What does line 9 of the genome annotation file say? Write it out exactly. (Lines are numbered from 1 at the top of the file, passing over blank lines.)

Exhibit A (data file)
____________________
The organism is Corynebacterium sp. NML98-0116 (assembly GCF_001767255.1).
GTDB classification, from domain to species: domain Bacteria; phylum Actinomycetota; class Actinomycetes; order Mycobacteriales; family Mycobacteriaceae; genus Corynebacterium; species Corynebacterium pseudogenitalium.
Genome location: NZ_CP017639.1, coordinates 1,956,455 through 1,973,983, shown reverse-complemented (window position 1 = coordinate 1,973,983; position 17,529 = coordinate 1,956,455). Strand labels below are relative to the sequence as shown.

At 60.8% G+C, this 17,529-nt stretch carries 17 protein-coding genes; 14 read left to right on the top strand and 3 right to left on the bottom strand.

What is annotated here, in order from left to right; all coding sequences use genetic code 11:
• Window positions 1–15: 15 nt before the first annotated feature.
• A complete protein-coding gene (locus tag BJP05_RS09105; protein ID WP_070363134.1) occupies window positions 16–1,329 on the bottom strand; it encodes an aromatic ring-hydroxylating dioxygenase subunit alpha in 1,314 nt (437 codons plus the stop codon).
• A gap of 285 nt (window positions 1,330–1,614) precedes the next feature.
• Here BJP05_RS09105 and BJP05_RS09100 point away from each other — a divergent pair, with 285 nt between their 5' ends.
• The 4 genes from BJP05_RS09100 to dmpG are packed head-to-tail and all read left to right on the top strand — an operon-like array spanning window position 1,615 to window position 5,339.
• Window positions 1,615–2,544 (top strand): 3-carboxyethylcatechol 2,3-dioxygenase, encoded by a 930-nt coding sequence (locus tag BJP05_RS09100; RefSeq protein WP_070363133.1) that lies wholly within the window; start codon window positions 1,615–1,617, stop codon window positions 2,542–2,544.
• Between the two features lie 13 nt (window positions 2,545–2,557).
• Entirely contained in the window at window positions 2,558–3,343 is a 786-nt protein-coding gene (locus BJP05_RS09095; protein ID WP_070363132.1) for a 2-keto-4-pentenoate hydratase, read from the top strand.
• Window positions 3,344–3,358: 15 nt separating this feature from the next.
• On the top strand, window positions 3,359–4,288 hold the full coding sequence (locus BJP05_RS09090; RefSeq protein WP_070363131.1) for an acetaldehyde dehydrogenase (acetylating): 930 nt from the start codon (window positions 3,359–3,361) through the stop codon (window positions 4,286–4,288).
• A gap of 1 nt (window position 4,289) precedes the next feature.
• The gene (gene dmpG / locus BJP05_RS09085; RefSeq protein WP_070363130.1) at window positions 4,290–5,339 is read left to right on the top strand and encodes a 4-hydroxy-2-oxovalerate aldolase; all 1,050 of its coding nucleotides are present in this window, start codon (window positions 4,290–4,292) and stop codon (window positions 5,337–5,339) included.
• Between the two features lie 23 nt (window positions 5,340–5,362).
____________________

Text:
• Here BJP05_RS09105 and BJP05_RS09100 point away from each other — a divergent pair, with 285 nt between their 5' ends.